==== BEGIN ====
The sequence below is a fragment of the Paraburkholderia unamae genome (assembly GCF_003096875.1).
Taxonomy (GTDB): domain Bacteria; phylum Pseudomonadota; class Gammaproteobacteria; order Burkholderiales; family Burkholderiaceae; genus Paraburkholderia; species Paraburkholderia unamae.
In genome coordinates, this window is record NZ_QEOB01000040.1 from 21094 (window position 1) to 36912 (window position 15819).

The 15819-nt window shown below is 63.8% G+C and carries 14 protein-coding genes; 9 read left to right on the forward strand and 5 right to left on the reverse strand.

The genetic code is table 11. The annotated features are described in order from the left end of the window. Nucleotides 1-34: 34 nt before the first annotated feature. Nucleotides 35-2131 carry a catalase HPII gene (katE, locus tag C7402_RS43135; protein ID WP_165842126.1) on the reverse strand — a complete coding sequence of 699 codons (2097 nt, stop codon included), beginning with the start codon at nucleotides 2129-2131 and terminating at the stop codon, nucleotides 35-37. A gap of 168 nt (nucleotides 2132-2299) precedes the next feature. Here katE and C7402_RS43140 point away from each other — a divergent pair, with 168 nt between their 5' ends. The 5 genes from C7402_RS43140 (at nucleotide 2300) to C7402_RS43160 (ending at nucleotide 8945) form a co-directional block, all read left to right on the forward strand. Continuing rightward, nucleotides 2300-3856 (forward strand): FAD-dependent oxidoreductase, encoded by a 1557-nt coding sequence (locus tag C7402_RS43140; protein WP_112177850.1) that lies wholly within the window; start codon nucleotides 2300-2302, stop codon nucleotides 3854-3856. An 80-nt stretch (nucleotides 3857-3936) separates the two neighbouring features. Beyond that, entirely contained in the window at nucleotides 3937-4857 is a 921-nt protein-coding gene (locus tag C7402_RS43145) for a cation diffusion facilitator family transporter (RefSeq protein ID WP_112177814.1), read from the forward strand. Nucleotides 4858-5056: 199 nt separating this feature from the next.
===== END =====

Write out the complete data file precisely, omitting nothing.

The sequence below is a fragment of the Paraburkholderia unamae genome (assembly GCF_003096875.1).
Taxonomy (GTDB): domain Bacteria; phylum Pseudomonadota; class Gammaproteobacteria; order Burkholderiales; family Burkholderiaceae; genus Paraburkholderia; species Paraburkholderia unamae.
In genome coordinates, this window is record NZ_QEOB01000040.1 from 21094 (window position 1) to 36912 (window position 15819).

The 15819-nt window shown below is 63.8% G+C and carries 14 protein-coding genes; 9 read left to right on the forward strand and 5 right to left on the reverse strand.

The genetic code is table 11. The annotated features are described in order from the left end of the window. Nucleotides 1-34: 34 nt before the first annotated feature. Nucleotides 35-2131 carry a catalase HPII gene (katE, locus tag C7402_RS43135; protein ID WP_165842126.1) on the reverse strand — a complete coding sequence of 699 codons (2097 nt, stop codon included), beginning with the start codon at nucleotides 2129-2131 and terminating at the stop codon, nucleotides 35-37. A gap of 168 nt (nucleotides 2132-2299) precedes the next feature. Here katE and C7402_RS43140 point away from each other — a divergent pair, with 168 nt between their 5' ends. The 5 genes from C7402_RS43140 (at nucleotide 2300) to C7402_RS43160 (ending at nucleotide 8945) form a co-directional block, all read left to right on the forward strand. Continuing rightward, nucleotides 2300-3856 (forward strand): FAD-dependent oxidoreductase, encoded by a 1557-nt coding sequence (locus tag C7402_RS43140; protein WP_112177850.1) that lies wholly within the window; start codon nucleotides 2300-2302, stop codon nucleotides 3854-3856. An 80-nt stretch (nucleotides 3857-3936) separates the two neighbouring features. Beyond that, entirely contained in the window at nucleotides 3937-4857 is a 921-nt protein-coding gene (locus tag C7402_RS43145) for a cation diffusion facilitator family transporter (RefSeq protein ID WP_112177814.1), read from the forward strand. Nucleotides 4858-5056: 199 nt separating this feature from the next.